I have a good friend who is a physician. A few years back I mentioned to him a study that showed a 20-percent reduction in prostate cancer among men who drink a lot of coffee. His response stuck with me. He said, “If I could develop a medicine with a proven 20-percent efficacy rate, I’d be rich.”
So when I came across a study about something linked to an almost 50-percent reduction in the rate of heart disease and cancer, I was immediately interested. What is this new miracle drug? What fantastic new advance in medicine could make such a huge breakthrough?
It was commuting to work. On a bike.
Yep, there you go, there’s your miracle drug, the thing you can do that could be more effective than most drugs out there. Bike to work. And not even that far. Thirty miles a week, total. Do more and get even more benefits.
Let that sink in a bit.
Results of the study suggest that you could literally cut your chance in half of dying of cancer or heart disease if you bike to work. Sound crazy, but friends, we have scientific evidence.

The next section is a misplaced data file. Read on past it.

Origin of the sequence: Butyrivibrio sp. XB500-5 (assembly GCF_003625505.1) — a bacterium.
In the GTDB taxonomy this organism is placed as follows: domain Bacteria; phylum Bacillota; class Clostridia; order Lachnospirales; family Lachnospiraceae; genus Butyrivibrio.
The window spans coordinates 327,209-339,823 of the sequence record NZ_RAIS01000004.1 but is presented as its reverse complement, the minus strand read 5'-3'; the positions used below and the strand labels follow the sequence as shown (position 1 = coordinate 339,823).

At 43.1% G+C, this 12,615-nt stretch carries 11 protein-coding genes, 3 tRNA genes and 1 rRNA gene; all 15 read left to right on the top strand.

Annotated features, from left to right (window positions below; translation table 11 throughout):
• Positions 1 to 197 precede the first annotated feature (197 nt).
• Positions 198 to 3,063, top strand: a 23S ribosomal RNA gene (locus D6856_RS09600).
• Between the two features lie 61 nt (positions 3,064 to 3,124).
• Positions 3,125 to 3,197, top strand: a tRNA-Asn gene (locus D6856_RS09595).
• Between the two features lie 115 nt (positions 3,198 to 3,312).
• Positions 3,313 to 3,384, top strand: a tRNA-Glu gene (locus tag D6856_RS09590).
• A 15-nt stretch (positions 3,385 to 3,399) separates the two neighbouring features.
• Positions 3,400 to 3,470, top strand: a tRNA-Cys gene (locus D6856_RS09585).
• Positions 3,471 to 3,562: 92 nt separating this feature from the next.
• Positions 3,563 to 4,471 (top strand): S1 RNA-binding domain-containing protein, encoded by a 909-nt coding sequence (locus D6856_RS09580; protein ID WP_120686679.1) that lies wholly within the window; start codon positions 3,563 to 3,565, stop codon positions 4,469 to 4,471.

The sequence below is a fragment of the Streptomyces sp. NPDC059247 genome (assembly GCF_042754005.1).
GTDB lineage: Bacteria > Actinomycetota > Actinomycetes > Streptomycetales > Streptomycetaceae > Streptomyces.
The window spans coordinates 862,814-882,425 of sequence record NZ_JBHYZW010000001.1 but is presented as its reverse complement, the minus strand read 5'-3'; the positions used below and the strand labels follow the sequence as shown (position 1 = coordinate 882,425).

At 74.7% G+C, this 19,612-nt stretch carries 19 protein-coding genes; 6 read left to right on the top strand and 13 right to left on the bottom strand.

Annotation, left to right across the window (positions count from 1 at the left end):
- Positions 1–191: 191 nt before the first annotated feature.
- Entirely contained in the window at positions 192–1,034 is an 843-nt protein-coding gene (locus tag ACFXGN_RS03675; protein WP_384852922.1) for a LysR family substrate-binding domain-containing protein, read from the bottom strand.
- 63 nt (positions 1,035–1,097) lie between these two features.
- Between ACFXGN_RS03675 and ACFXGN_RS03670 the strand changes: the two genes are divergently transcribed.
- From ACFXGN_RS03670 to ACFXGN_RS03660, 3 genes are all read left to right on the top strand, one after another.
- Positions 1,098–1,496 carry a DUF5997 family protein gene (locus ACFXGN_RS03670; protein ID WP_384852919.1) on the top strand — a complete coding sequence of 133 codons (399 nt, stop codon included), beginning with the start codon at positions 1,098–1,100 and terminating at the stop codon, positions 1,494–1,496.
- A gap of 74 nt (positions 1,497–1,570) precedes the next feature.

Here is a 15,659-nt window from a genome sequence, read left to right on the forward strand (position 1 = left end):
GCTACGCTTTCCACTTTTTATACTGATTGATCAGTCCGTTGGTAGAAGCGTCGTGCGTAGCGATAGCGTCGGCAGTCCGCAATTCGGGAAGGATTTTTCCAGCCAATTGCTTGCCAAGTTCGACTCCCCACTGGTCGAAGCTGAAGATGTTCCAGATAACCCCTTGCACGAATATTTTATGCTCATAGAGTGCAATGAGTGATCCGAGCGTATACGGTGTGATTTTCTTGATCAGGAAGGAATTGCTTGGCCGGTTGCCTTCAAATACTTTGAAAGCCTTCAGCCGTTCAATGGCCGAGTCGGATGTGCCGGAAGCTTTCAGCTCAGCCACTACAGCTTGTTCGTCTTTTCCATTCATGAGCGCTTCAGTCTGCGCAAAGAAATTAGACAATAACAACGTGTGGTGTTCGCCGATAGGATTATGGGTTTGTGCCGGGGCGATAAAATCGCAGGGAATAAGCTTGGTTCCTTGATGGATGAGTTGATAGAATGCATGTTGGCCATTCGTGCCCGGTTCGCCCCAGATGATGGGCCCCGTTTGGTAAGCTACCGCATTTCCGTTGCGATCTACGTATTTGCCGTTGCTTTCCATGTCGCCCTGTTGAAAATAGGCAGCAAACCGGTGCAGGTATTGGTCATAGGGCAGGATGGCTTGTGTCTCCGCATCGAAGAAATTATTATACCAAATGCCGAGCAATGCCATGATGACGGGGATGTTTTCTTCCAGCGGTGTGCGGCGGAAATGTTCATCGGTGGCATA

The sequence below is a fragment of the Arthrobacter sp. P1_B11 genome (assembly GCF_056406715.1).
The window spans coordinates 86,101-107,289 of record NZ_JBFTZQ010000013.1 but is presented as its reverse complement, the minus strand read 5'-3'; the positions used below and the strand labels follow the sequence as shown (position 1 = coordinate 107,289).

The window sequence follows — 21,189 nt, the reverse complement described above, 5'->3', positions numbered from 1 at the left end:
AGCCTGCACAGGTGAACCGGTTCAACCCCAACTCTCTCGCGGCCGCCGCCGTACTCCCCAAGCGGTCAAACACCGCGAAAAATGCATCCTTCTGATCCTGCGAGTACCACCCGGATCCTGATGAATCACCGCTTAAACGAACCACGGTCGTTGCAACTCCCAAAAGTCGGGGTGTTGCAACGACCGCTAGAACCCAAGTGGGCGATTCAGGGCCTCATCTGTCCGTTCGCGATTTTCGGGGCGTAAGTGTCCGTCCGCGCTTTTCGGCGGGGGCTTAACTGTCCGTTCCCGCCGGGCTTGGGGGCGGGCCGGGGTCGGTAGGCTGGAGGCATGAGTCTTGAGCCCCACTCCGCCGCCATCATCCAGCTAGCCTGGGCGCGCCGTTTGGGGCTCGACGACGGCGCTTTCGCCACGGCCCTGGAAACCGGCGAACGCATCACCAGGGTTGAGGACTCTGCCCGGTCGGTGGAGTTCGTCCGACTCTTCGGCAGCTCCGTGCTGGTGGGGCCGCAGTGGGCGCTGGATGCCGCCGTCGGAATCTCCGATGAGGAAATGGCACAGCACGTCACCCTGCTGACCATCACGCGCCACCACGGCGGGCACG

Why, you might ask? Well, turns out those scientist are some smart folks. They figured one of the main reasons cycling to work can have such a dramatic impact on your health is consistency: If you make a habit of riding your bike to work, you won’t have to talk yourself into getting on it. They wrote, “You need to get to work every day so if you built cycling into the day it essentially takes willpower out of the equation.”
This is something I’ve found to be so true. If I have to choose between Netflix and a beer or going to the gym, well, let’s just say option #1 wins most of the time. But once I get in the routine of commuting, take the “will I ride or will I drive” out of the equation, cycling wins in almost all but the most extreme situations.
And those of us living in NWA have such an incredible system of trails, a vibrant cycling community and great bike shops, there really is no excuse.
Let’s consider it another way. What is the cost, to your health, of NOT commuting by cycle? How much might your risk of cancer and heart disease increase?